Let me tell you why I love Hebrews and why you should, too.

This epistle confirms for us that the pictures and shadows of the Old Testament point to the superiority of Christ, his sacrifice of obedience in life and death, and the new covenant. Hebrew believers were urged not to turn back to the insufficiency of the old covenant and exhorted to faithfully embrace a transformed, redeemed life in him. A life that fully incorporates the teaching of chapters 1-9 will also fully practice the exhortations to godly conduct, such as those laid out from Hebrews 10:19 to the end of the sermon. We continue our study today in chapter 13, where we see a summary of the sermon laid out in just three verses.

So Jesus also suffered outside the gate in order to sanctify the people through his own blood. Therefore let us go to him outside the camp and bear the reproach he endured. For here we have no lasting city, but we seek the city that is to come. (Hebrews 13:12–14)

In the verses immediately preceding this passage, the author established that anyone who continues to put any trust in the service of the tabernacle will not have access to the benefits of the new altar, which is Christ (verse 10), then our attention is drawn to a location that stands in stark contrast to the tabernacle: “outside the camp” where the bodies of the sacrificial animals are burned (verse 11).

In the wilderness and upon arrival in Canaan, the people of God were instructed to situate themselves within the bounds of the camp around the tabernacle, where God resided. There they received the full benefit of God’s power and presence. The pillar of fire rested at the entrance of the tabernacle, and everything outside the camp was outside the presence of God. The people outside the camp were not his people. Guy Richard writes: “When I say that God was not covenantally present outside the camp, I mean that the promise, ‘I will be your God, and you shall be my people’ was applied only inside the camp (Exodus 6:7; Jeremiah 7:23). God was not the covenantal God of those who were outside the camp, and they were not His people.” (1) To the Jew performing the services of the tabernacle, outside meant danger, uncleanness, and without the rudder of the old covenant system.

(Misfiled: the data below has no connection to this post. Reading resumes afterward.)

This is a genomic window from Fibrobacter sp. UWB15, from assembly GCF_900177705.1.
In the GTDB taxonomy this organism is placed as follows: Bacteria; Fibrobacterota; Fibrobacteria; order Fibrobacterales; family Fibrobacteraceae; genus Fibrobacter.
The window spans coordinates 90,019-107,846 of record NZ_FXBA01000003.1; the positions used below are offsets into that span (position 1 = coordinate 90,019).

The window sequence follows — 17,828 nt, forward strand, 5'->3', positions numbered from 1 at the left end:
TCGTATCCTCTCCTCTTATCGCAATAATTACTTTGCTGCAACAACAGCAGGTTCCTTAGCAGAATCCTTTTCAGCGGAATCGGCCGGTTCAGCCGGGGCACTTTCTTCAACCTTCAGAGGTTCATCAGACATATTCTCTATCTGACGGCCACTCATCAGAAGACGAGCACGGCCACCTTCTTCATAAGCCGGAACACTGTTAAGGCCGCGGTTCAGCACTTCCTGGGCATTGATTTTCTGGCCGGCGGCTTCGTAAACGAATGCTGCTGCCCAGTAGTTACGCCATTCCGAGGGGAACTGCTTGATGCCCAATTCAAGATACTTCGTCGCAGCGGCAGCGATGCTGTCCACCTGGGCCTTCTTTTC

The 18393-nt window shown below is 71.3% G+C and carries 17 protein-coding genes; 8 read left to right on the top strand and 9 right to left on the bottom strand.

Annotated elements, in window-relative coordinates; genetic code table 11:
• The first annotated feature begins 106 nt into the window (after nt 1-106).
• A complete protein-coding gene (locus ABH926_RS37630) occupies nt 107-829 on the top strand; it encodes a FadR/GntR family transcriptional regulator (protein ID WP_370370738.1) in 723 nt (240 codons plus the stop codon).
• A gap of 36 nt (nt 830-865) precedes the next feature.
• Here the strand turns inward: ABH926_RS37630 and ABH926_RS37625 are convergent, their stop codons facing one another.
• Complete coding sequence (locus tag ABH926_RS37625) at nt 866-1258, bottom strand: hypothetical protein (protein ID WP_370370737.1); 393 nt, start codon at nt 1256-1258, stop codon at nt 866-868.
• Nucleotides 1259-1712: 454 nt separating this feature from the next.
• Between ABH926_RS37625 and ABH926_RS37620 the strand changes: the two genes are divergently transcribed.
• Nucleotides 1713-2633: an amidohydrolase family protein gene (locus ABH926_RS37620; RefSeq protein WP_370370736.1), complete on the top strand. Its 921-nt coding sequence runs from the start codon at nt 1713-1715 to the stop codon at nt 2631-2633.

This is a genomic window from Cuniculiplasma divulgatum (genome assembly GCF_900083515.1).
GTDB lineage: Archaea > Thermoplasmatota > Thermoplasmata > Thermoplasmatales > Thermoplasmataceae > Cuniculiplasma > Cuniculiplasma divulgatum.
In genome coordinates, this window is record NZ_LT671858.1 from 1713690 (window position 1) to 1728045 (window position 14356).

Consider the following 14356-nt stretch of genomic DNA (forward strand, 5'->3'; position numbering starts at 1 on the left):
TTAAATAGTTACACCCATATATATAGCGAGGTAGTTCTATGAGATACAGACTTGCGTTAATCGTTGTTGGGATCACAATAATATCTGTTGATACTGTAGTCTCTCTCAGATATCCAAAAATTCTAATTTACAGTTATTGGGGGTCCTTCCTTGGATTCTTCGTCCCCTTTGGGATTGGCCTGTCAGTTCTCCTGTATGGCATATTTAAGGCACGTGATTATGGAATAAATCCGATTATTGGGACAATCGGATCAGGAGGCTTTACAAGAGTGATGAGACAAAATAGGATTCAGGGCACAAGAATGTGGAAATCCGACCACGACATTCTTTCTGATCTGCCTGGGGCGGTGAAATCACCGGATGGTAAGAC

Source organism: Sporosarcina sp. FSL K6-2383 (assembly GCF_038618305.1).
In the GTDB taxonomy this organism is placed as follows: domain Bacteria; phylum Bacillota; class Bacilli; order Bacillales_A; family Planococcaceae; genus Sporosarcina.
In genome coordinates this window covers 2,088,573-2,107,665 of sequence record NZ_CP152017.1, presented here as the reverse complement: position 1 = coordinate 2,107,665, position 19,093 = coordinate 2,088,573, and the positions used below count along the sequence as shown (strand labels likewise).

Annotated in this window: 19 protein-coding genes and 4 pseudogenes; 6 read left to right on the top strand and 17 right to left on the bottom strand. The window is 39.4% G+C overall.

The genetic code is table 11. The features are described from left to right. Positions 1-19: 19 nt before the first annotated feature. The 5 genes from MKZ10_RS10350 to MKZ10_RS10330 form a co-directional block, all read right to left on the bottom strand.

Many centuries later on a hill outside of Jerusalem, outside the gate, our Savior was crucified, the crushing weight of the sin of his people bearing down on him. He went to the outer darkness, his life extinguished. As the bodies of the animals were consumed by fire outside the camp, so on the cross Jesus, who was in the firestorm of the pillar, was consumed by God’s wrath. The offense was so great and the offended One so holy and righteous that no other sacrifice would bring sufficient propitiation. And it was all done outside the gate.

Thanks to Hebrews, the reversal of blessing this means for the people on the outside becomes clear.